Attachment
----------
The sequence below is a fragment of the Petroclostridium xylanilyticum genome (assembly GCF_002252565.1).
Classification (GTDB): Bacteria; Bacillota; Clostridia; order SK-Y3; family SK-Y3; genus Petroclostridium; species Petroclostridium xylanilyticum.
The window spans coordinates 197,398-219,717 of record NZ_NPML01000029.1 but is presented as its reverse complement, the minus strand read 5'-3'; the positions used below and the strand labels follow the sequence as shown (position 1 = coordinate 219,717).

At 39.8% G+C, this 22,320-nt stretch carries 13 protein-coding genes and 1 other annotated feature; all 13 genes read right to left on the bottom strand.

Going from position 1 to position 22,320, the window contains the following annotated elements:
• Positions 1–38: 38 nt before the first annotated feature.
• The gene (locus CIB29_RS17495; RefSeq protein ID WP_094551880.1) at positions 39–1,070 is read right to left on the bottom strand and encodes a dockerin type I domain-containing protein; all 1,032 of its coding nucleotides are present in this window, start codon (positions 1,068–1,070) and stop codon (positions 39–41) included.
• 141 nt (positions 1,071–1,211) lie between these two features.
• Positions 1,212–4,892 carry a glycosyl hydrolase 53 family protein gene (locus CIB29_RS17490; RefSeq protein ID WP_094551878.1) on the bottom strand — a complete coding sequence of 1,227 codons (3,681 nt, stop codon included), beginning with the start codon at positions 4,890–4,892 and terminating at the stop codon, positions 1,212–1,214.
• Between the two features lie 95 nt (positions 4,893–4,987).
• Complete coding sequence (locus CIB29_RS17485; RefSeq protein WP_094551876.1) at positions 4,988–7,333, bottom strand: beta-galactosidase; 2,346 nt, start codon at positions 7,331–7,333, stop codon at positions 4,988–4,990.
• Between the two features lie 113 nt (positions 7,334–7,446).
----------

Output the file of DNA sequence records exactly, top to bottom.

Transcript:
The sequence below is a fragment of the Petroclostridium xylanilyticum genome (assembly GCF_002252565.1).
Classification (GTDB): Bacteria; Bacillota; Clostridia; order SK-Y3; family SK-Y3; genus Petroclostridium; species Petroclostridium xylanilyticum.
The window spans coordinates 197,398-219,717 of record NZ_NPML01000029.1 but is presented as its reverse complement, the minus strand read 5'-3'; the positions used below and the strand labels follow the sequence as shown (position 1 = coordinate 219,717).

At 39.8% G+C, this 22,320-nt stretch carries 13 protein-coding genes and 1 other annotated feature; all 13 genes read right to left on the bottom strand.

Going from position 1 to position 22,320, the window contains the following annotated elements:
• Positions 1–38: 38 nt before the first annotated feature.
• The gene (locus CIB29_RS17495; RefSeq protein ID WP_094551880.1) at positions 39–1,070 is read right to left on the bottom strand and encodes a dockerin type I domain-containing protein; all 1,032 of its coding nucleotides are present in this window, start codon (positions 1,068–1,070) and stop codon (positions 39–41) included.
• 141 nt (positions 1,071–1,211) lie between these two features.
• Positions 1,212–4,892 carry a glycosyl hydrolase 53 family protein gene (locus CIB29_RS17490; RefSeq protein ID WP_094551878.1) on the bottom strand — a complete coding sequence of 1,227 codons (3,681 nt, stop codon included), beginning with the start codon at positions 4,890–4,892 and terminating at the stop codon, positions 1,212–1,214.
• Between the two features lie 95 nt (positions 4,893–4,987).
• Complete coding sequence (locus CIB29_RS17485; RefSeq protein WP_094551876.1) at positions 4,988–7,333, bottom strand: beta-galactosidase; 2,346 nt, start codon at positions 7,331–7,333, stop codon at positions 4,988–4,990.
• Between the two features lie 113 nt (positions 7,334–7,446).